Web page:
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United States Department of Agriculture

Agricultural Research Service

Research Project: Management of Manure Nutrients, Environmental Contaminants, and Energy From Cattle and Swine Production Facilities

Location: Nutrition and Environmental Management Research

Title: Standardization of flux chamber and wind tunnel flux measurements for quantifying volatile organic compound and ammonia emissions from area sources at animal feeding operations

Authors
item Parker, David
item Ham, Jay -
item Woodbury, Bryan
item Cai, Lingshuang -
item Spiehs, Mindy
item Rhoades, Marty -
item Trabue, Steven
item Casey, Ken -
item Todd, Richard
item Cole, Noel

Submitted to: Atmospheric Environment
Publication Type: Peer Reviewed Journal
Publication Acceptance Date: March 26, 2012
Publication Date: February 1, 2013
Citation: Parker, D.B., Ham, J., Woodbury, B.L., Cai, L., Spiehs, M.J., Rhoades, M., Trabue, S.L., Casey, K., Todd, R.W., Cole, N.A. 2013. Standardization of flux chamber and wind tunnel flux measurements for quantifying volatile organic compound and ammonia emissions from area sources at animal feeding operations. Atmospheric Environment. 66:72-83.

Interpretive Summary: Environmental regulations enforced by the USEPA now require the reporting of air emissions from animal feeding operations. Portable wind tunnels and flux chambers are one method used to quantify air emissions from large area sources such as pens and lagoons. The flux chamber or wind tunnel is placed over the emitting surface, clean air is passed through the chamber, and the air emissions are measured. There have been many different designs of flux chambers and wind tunnels. One problem with chamber-type measurements is that the emission rate changes depending on the air flow rate passed through the chamber, leading to highly variable and potentially inaccurate emission estimates. Because of this variability, there is a need to standardize flux chamber and wind tunnel measurements so that results can be compared on an ‘apples to apples’ basis. In this paper, we present a simple methodology for standardization and comparison of different chamber types by measuring water evaporation within the chamber. We also demonstrate a field-based method for improving the accuracy of emission estimates with a correction factor that relies on evaporation estimates within and outside of the flux chamber.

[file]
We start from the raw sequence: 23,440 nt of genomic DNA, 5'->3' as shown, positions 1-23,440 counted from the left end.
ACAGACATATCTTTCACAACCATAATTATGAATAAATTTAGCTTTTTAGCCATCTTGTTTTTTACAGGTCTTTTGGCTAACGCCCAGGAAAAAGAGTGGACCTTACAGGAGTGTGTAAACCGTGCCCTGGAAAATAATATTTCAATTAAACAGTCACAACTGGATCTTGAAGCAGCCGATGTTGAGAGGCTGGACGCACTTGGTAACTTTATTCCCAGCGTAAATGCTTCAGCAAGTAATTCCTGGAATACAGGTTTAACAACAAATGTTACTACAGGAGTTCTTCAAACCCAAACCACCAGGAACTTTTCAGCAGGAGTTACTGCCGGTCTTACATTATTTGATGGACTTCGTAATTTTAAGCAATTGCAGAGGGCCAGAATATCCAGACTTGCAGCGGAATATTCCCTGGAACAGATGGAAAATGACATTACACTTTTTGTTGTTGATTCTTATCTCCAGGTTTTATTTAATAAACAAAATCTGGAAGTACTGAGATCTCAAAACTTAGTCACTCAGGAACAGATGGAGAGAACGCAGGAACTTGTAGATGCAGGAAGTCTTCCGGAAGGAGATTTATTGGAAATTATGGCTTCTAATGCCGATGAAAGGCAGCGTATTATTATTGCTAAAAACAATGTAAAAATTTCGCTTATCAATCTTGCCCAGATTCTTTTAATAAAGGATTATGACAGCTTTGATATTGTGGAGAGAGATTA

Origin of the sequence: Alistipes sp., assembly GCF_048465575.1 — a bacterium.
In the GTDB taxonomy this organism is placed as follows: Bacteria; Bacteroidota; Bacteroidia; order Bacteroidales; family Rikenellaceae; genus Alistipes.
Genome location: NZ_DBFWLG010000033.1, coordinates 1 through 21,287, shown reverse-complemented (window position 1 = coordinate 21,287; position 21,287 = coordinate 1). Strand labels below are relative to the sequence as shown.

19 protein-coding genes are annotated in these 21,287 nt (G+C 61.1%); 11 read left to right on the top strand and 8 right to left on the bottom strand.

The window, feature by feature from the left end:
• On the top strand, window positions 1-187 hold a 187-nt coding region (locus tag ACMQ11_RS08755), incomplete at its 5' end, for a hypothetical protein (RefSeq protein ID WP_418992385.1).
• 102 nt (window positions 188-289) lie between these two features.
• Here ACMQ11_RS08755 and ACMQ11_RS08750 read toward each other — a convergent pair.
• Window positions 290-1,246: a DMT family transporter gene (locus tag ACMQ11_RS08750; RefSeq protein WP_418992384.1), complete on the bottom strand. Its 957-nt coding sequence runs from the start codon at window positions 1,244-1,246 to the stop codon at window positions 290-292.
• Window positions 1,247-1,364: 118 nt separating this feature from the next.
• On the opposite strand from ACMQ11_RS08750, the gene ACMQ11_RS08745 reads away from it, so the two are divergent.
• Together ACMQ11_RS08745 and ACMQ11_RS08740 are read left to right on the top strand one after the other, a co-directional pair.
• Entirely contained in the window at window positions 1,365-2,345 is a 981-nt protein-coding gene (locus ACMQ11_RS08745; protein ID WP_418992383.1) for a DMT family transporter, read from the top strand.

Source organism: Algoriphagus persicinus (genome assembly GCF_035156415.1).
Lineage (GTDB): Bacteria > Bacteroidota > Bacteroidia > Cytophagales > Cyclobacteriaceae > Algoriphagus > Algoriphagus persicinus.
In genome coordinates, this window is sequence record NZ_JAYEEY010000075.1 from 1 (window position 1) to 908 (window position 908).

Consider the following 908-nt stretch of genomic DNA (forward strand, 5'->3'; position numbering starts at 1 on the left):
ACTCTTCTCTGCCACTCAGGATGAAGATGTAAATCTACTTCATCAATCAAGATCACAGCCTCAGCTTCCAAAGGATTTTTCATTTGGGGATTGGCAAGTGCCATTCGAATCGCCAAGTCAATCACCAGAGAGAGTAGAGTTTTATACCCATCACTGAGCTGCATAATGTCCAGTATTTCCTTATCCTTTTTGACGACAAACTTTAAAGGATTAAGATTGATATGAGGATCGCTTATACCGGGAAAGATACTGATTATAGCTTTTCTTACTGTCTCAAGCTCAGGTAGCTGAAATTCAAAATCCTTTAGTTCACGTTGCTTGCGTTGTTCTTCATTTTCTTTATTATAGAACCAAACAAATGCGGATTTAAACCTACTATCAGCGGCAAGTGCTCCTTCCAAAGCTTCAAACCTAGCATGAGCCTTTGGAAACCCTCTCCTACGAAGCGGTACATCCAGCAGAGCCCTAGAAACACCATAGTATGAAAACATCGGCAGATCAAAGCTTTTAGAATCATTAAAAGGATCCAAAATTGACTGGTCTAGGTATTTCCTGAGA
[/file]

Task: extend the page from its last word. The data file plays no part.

Technical Abstract: A variety of wind tunnels and flux chambers have been used to measure fluxes of volatile organic compounds (VOC) and ammonia (NH3) at animal feeding operations (AFO). However, there has been little regard to the extreme variation and potential inaccuracies caused by inappropriate air velocity or sweep air flow rates. There is a need to standardize flux chamber and wind tunnel measurements. In this paper, we present results of evaporative and VOC flux measurements with the EPA flux chamber and a small wind tunnel. In the EPA flux chamber, evaporative flux was positively correlated with sweep air flow rate (SAFR) between 1 and 20 L/min (r2=0.981-0.999) and negatively correlated with sweep air relative humidity between 0 and 80% (r2=0.982-0.992). Emissions of gas-film controlled compounds like NH3 and VOC at AFOs were positively correlated with evaporation rates between 0.6 and 2.8 mm/d. We propose a simple methodology for standardizing and comparing different chamber types by measuring water evaporation within the chamber using a mass balance approach under controlled laboratory conditions. As demonstrated in a case study, an evaporative flux ratio correction factor (EFRCF) improved the accuracy of field-measured chamber flux measurements. In the field study, both the EPA flux chamber (SAFR = 5 L/min) and small wind tunnel (SAFR = 1 L/min) underestimated the true field emissions of VOC, with EFRCFs of 2.42 and 3.84, respectively. EFRCFs are recommended for all but the driest of soil and manure conditions.

Last Modified: 7/30/2014
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